And then a Christian teenager who had been struggling for a long time read it with her dad. She loved it so much that she went out and bought a journal to write down her feelings in, just like the main character, Jazmine. When she brought it home, she turned it over to see that the name ‘Jasmine’ was written on the back.

“I think that’s God saying that He’s with you,” said her dad. I think he was right.

That email was important for me. It means God is using my work and my writing, even though I haven’t been sure about it and even despite the many locked and bolted doors.

So I feel affirmed. And I’ll also continue to break down barriers and find ways to do what I’m passionate about, even if it seems like the doors aren’t wide ‘open’.

(Actually, I’m always telling my kids to shut the doors because they let in the flies and mosquitoes. Perhaps there’s something in that…)

 
Cecily Paterson is the author of the award-winning memoir Love Tears & Autism and is currently working on her third novel for young teenage girls.



Monday, November 25, 2013

When did you last share your story?

Photo courtesy of Ambro/Freedigitalphotos.net

“It’s time!”

I woke with those two words on my lips. I knew exactly what they meant because I knew who said them.

My life changed in that moment.

I knew then I was being pursued…

That’s typically how I start my story when I share it. No, not the stories I’ve written, but my personal story or to use Christianese, my testimony.

BTW, “It’s time” are also the first two words in my debut novel, Angelguard.

We make ourselves vulnerable when we share our written stories with others whether it’s our critique partners, in competitions or to the masses if we’re fortunate to be published or self-published. Increasingly with the interconnectedness the virtual world avails us, we are likely to reveal more of ourselves than authors of even ten or twenty years ago did.

Such vulnerability can be intimidating particularly for many of us introverts. But it also allows us the opportunity to share our testimony, how important our faith is, both to our writing and in who we are.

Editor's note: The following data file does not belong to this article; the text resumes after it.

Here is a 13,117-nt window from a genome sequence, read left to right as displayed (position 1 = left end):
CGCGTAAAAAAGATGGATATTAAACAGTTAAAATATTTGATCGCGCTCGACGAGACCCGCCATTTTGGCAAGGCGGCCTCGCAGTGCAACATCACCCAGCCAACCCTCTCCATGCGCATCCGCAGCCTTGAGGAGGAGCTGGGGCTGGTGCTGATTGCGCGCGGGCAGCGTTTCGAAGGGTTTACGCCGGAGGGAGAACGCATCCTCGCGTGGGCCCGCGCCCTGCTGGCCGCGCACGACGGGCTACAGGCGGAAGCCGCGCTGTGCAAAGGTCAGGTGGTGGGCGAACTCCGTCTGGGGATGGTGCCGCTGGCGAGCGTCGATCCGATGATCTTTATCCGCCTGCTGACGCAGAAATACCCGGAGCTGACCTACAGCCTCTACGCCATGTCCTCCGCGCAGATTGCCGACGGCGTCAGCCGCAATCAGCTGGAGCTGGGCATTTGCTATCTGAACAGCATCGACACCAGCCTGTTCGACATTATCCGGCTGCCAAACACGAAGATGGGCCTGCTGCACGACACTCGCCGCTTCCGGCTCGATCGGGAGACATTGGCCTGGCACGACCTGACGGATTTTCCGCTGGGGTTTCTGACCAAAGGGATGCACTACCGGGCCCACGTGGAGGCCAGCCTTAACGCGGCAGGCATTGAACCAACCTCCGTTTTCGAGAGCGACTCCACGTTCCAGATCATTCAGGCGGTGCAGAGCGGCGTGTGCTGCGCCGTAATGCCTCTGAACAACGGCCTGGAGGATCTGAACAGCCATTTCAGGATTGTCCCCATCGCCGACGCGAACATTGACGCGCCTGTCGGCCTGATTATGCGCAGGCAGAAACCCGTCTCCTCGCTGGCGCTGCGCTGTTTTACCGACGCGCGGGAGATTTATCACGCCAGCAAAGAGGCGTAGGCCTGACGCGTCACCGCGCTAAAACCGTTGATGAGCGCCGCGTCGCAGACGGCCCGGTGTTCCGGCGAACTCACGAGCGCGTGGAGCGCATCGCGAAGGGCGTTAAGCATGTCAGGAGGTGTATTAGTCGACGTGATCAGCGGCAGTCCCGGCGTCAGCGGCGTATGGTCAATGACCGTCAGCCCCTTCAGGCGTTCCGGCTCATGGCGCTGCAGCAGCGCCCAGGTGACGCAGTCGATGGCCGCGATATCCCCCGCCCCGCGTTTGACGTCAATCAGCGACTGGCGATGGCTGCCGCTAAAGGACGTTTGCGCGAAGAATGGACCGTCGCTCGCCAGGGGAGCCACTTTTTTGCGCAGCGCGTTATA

The evolution of Angelguard paralleled to some degree with a personal renewal in my faith. When I’m asked to share the inspiration behind the novel I try to share some of my faith. It makes sense to having been handed the opening line by the Lord.

I was reminded of the power of sharing our testimony in a recent message at church. The pastor1 started with this verse from Revelation:

“Then I heard a loud voice in heaven say:
‘Now have come the salvation and the power and the kingdom of our God, and the authority of his Messiah. For the accuser of our brothers and sisters, who accuses them before our God day and night, has been hurled down.
They triumphed over him by the blood of the Lamb and by the word of their testimony; they did not love their lives so much as to shrink from death.’ "(Rev 12:10-11 NIV)

I’d never really seen that verse before. What great encouragement it is to know that our personal stories of God’s hand in our lives have real power in defeating the enemy.

“It’s okay to feel afraid when being brave.”

We should be ready to share our story of how we became a Christian. The pastor suggested a four-step approach to doing just that (the Four P’s):

1.   Prepare it,
2.   Pray about it. Prayer raises our antenna so we’ll be looking for opportunities to share,
3.   Practice it. In front of the mirror, your loved ones, your prayer partner or small group, even cows in a field (this was the pastor’s first audience)
4.   Pursue opportunities when they are put before you.

The pastor’s message was a wonderful reminder to me to dust off my testimony and seek opportunities to share it with grace.

When did you last share your story?

Note: 1. Andrew Kubala, “No-one is you-er than you.” C3 Church Sydney Australia 10 November 2013


Ian Acheson is an author and strategy consultant based in Sydney, Australia. Ian's first novel, Angelguard, is now available in the US, UK, Canada and Australia. You can find more about Angelguard at Ian's website, on his author Facebook page and Twitter